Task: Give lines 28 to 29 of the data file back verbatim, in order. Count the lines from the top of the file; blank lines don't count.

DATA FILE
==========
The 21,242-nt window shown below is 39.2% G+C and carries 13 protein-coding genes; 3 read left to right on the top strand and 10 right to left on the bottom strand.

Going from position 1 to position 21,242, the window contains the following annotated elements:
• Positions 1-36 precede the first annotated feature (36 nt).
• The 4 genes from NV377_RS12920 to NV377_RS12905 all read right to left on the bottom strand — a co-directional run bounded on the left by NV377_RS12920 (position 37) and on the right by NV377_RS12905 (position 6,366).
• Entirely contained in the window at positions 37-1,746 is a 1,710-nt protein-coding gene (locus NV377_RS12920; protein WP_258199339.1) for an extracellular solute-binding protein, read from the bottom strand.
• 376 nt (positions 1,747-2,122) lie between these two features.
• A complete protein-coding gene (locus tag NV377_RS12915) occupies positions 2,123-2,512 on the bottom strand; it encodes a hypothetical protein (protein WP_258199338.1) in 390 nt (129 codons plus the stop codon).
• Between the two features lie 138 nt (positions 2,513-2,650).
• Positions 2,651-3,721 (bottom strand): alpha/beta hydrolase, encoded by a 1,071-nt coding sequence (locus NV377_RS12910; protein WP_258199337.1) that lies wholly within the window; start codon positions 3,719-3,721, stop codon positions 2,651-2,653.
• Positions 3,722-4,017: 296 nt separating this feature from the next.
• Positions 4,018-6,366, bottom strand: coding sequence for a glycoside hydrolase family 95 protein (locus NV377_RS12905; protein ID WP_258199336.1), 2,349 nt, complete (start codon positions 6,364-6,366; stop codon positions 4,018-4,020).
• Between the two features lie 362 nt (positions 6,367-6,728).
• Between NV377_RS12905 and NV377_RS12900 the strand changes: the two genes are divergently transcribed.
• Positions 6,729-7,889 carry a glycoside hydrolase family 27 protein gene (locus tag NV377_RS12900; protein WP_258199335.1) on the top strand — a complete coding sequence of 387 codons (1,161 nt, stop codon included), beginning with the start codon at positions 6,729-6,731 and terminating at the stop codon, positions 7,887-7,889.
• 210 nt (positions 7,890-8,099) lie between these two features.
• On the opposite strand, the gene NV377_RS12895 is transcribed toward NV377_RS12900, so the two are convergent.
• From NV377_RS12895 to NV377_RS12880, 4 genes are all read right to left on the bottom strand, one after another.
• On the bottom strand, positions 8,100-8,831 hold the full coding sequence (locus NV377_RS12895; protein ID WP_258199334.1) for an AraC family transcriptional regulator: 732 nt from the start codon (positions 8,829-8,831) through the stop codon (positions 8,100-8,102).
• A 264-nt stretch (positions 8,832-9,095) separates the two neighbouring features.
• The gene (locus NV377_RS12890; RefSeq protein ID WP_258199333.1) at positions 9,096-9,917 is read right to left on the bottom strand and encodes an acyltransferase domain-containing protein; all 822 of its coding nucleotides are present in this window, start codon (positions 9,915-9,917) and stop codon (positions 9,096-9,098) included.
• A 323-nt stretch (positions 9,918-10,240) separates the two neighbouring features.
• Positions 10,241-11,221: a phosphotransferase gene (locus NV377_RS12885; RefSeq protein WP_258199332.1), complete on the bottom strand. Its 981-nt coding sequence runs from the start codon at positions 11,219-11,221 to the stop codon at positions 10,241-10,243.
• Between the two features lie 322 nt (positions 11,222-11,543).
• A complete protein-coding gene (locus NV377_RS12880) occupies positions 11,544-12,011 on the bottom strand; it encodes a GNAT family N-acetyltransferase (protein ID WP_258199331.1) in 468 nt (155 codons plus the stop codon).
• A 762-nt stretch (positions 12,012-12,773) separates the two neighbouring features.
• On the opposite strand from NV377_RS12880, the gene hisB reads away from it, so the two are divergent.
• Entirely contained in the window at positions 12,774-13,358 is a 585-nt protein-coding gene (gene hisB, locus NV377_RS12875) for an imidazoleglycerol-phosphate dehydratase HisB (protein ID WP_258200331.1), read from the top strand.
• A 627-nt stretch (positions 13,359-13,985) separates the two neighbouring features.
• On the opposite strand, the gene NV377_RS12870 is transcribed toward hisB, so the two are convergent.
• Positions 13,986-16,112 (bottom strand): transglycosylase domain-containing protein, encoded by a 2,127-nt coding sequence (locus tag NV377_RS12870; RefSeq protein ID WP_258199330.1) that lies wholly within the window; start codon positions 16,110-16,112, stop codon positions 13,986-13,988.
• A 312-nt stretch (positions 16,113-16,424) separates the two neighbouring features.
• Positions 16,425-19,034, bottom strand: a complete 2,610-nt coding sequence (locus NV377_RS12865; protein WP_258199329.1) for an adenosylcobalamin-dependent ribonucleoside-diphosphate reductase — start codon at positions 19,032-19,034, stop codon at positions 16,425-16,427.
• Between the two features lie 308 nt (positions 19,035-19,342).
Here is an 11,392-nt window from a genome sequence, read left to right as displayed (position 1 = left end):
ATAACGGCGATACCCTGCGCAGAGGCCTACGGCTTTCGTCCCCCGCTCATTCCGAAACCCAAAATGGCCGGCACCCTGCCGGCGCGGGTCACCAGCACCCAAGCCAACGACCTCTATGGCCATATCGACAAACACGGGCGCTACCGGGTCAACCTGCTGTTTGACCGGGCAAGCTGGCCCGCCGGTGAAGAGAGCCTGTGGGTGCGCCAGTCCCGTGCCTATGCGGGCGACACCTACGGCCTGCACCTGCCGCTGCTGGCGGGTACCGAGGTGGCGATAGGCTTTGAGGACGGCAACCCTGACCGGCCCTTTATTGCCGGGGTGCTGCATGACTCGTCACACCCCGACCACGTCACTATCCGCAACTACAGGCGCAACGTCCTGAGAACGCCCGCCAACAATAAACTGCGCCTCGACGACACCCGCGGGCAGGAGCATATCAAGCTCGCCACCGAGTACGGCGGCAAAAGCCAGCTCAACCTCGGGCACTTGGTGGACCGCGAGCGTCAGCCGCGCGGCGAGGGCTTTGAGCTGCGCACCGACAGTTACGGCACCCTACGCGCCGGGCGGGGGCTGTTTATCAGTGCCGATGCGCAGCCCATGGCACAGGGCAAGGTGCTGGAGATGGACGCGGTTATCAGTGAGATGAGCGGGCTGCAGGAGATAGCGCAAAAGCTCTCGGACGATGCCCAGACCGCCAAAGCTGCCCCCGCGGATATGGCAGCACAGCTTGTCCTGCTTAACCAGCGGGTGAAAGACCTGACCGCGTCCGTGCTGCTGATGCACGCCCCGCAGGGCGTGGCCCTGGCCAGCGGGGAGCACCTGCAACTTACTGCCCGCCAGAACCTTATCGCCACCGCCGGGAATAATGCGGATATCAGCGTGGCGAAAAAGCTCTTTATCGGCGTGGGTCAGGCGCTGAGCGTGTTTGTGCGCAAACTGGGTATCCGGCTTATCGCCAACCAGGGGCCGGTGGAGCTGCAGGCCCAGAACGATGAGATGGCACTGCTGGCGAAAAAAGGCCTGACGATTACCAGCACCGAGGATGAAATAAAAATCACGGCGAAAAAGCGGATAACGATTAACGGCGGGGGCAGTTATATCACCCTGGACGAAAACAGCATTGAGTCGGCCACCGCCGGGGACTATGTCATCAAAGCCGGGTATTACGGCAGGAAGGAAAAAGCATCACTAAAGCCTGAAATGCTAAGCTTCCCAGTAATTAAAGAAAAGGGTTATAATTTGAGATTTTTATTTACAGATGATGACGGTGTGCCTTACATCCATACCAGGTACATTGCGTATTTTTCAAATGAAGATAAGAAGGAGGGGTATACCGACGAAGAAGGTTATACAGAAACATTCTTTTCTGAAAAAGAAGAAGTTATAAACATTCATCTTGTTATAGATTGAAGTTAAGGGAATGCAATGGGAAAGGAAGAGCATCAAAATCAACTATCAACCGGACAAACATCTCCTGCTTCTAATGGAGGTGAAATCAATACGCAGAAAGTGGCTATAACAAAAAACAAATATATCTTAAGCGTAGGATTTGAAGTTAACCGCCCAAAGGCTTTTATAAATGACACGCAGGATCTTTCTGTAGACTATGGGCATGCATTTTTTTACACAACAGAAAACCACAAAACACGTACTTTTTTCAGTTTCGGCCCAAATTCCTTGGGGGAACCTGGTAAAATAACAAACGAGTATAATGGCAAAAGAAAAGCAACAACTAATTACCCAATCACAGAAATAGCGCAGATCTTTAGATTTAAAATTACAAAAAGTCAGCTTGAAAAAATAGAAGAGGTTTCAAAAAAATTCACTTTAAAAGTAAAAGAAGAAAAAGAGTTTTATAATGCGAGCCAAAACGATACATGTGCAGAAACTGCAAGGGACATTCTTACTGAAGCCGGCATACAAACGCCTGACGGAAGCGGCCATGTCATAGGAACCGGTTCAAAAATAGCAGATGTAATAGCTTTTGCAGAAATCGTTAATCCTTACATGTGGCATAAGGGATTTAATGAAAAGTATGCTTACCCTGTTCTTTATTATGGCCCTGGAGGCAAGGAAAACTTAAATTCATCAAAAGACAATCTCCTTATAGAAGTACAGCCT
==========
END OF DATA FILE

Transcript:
• A 627-nt stretch (positions 13,359-13,985) separates the two neighbouring features.
• On the opposite strand, the gene NV377_RS12870 is transcribed toward hisB, so the two are convergent.